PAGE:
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Last Thursday, a United States District Court in Louisiana enjoined implementation of the amended Title IX regulations (2024 Final Rule), the first decision in one of several cases challenging the 2024 Final Rule. The new regulations are set to go into effect on August 1, but this ruling enjoins enforcement only in the states of Louisiana, Mississippi, Montana, and Idaho (the Plaintiff States). The U.S Department of Education (USDOE) published the 2024 Final Rule in the Federal Register on April 29, 2024. Louisiana, Mississippi, Montana, Idaho, and the School Board of Rapides Parish, later joined by the school boards of approximately 17 other Louisiana parishes, filed suit the same day. The Plaintiffs requested a preliminary injunction and/or temporary restraining order to stop the implementation of the 2024 Final Rule.

The Background

On April 19, 2024, after an almost two-year process reviewing the 240,000+ comments to the 2022 Title IX proposed regulations, the USDOE released its amended regulations to Title IX. In response, multiple states – at last count 26 states – advocacy groups, and school districts filed lawsuits challenging the enforcement of the 2024 Final Rule.

The Opinion

In this case filed in Louisiana, the Court found that the 2024 Final Rule “redefines ‘sex discrimination’ to include gender identity, sexual orientation, sex stereotypes, and sex characteristics; preempts state law to the contrary; requires students to be allowed to access bathrooms and locker rooms based on their gender identity; prohibits schools from requiring medical or other documentation to validate the student’s gender identity; requires schools to use whatever pronouns the student requires; and imposes additional requirements which will result in substantial costs to the school.”

It its 40-page opinion, the Court exhaustively examined the Plaintiffs’ claims and the USDOE’s responses, holding that the State and school district Plaintiffs were likely to succeed on the merits of the case. One of the many points in the Plaintiffs’ lawsuit was that the 2024 Final Rule subverts the original intent of Title IX, which was to protect women from discrimination in education. The Court agreed, holding that the Final Rule is “inconsistent with the text, structure, and purpose of Title IX.” The Court determined that the 2024 Final Rule:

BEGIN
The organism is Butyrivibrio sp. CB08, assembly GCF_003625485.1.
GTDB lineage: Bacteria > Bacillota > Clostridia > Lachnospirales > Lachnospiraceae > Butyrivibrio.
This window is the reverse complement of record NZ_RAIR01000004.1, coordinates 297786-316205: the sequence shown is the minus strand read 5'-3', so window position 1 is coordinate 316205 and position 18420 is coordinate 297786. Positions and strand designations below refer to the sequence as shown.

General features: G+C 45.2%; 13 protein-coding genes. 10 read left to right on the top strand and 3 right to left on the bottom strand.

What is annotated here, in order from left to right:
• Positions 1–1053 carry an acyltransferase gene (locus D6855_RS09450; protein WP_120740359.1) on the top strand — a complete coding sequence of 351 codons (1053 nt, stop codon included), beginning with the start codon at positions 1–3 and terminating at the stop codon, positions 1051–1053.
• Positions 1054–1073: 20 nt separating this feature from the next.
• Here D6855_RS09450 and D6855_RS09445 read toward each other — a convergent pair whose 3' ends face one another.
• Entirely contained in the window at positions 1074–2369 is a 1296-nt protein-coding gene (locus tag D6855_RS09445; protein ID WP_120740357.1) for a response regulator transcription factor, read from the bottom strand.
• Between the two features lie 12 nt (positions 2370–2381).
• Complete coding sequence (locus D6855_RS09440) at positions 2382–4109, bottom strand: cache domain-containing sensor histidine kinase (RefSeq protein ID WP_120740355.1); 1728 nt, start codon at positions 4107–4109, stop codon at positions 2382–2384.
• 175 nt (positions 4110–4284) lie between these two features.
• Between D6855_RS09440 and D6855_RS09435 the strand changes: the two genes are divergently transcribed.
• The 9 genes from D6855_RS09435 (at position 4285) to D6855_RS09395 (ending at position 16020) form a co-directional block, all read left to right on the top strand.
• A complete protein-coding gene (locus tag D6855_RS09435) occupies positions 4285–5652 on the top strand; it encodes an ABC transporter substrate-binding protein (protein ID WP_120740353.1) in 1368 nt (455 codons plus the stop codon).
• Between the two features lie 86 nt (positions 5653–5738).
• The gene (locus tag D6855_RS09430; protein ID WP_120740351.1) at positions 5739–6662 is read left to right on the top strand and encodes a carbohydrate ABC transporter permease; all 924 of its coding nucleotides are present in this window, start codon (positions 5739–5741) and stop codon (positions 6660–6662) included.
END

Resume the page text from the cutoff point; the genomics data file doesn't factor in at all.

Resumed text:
(1) is contrary to law under the Administrative Procedures Act (APA),

(2) violates the Free Speech Clause of the First Amendment,

(3) violates the Free Exercise Clause of the First Amendment,

(4) violates the Spending Clause, and

(5) is arbitrary and capricious as to certain provisions of the APA.  

In reviewing the arguments between the States and the USDOE, the Court looked at several situations that occur in education entities where the education entity was being mandated to act under the 2024 Final Rule in a manner that was contrary to other laws governing education entities. For example, the Court reviewed the Plaintiffs’ argument that the 2024 Final Rule:

chills and punishes protected speech under the First Amendment as it would compel staff and students to use whatever pronouns a person demands, even when those are contrary to grammar rules, reality, or political ideologies, and it further prohibits staff and students from expressing their own views on certain topics. Essentially, the harassment standard allows for one political ideology to dominate the educational landscape while either silencing the other or calling the other “harassment” under these standards.